How to Improve Performance Management & Employee Development

However, despite perception, not much time is needed at all to coach effectively. Research from the Scholastic Aptitude Test shows that an arithmetical increase in performance requires geometrical increases in time. In other words, you get the most value from a little bit of coaching, while spending further time on coaching adds some benefit, but not much.

At Box of Crayons, by training more than 70,000 managers in coaching skills, we know that focused, useful, coaching conversations can take place easily within a 10-minute space; in fact, we go so far as to say that any manager can coach in 10 minutes or less.

The trick is to equip managers with some essential tools to help them reduce their inner advice monster and, instead, stay curious for longer. Increasing your manager’s capacity to deliver in-the-moment feedback is probably one of the best investments an organization can make in performance management and employee development.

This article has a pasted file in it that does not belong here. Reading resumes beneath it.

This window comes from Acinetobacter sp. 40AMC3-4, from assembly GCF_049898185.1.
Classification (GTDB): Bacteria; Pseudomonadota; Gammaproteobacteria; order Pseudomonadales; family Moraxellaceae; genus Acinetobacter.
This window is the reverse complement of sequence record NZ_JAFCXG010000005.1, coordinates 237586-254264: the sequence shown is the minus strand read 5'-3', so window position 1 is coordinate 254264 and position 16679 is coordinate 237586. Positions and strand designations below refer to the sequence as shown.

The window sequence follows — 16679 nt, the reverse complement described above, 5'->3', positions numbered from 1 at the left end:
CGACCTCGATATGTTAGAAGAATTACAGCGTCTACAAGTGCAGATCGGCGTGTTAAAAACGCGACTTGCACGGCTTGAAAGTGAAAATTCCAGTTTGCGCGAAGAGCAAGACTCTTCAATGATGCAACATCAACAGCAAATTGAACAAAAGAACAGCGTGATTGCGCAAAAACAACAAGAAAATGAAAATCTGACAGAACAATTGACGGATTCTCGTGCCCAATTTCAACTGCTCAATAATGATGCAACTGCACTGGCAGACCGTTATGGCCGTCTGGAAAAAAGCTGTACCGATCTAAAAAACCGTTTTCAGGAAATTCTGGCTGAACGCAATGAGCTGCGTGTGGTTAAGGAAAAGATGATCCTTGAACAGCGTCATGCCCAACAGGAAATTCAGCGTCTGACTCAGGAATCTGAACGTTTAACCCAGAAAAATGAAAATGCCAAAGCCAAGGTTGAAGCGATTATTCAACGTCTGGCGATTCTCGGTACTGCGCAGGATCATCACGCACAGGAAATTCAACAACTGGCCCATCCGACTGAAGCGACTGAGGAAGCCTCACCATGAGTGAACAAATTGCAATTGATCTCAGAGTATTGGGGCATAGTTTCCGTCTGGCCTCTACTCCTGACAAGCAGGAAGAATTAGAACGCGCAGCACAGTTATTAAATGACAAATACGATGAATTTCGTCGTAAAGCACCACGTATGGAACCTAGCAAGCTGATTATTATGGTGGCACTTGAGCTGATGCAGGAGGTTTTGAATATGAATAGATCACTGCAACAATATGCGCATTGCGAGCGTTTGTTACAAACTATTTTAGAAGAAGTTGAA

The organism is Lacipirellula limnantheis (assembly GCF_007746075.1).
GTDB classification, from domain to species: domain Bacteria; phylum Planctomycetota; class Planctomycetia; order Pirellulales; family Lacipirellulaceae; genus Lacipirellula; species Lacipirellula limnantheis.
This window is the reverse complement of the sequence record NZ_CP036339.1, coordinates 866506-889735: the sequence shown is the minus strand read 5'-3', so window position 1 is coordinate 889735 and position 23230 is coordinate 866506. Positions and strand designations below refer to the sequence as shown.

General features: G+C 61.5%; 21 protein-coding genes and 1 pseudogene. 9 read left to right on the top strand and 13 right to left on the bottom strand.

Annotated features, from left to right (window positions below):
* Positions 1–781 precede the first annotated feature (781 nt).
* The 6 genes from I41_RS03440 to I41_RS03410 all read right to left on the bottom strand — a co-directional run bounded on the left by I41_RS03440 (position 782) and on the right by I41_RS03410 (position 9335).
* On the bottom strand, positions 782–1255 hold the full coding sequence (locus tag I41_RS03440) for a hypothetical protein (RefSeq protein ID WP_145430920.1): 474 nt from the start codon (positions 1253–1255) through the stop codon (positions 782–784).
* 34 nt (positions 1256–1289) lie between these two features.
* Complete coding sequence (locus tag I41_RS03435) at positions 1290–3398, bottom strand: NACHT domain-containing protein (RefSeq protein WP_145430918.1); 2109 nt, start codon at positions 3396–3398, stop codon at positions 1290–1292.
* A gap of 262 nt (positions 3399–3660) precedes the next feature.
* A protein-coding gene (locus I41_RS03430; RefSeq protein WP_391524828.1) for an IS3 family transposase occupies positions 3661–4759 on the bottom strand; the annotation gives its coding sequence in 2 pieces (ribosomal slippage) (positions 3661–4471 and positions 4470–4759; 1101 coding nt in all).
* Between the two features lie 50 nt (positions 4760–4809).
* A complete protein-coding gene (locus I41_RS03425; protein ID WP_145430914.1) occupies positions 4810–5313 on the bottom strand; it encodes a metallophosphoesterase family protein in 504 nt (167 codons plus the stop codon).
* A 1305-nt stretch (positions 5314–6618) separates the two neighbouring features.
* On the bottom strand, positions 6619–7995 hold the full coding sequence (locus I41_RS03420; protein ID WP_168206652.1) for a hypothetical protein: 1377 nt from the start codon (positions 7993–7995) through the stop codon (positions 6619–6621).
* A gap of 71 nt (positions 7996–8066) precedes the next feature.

If managers can supplement yearly reviews with ongoing feedback, annual reviews won’t be quite so painful; poor behaviors are checked as they appear, and task and performance expectations are managed in multiple, short, effective conversations — rather than the dreaded once-a-year review.

Michael Bungay Stanier

Michael is the Senior Partner at Box of Crayons, a company that teaches 10-minute coaching so that busy managers can build stronger teams and get better results. His most recent book, The Coaching Habit, has sold a quarter of a million copies. Along with David Creelman and Anna Tavis, Michael recently conducted and released a new piece of research, The Truth & Lies of Performance Management. Visit Boxofcrayons.com/PMResearch for more information.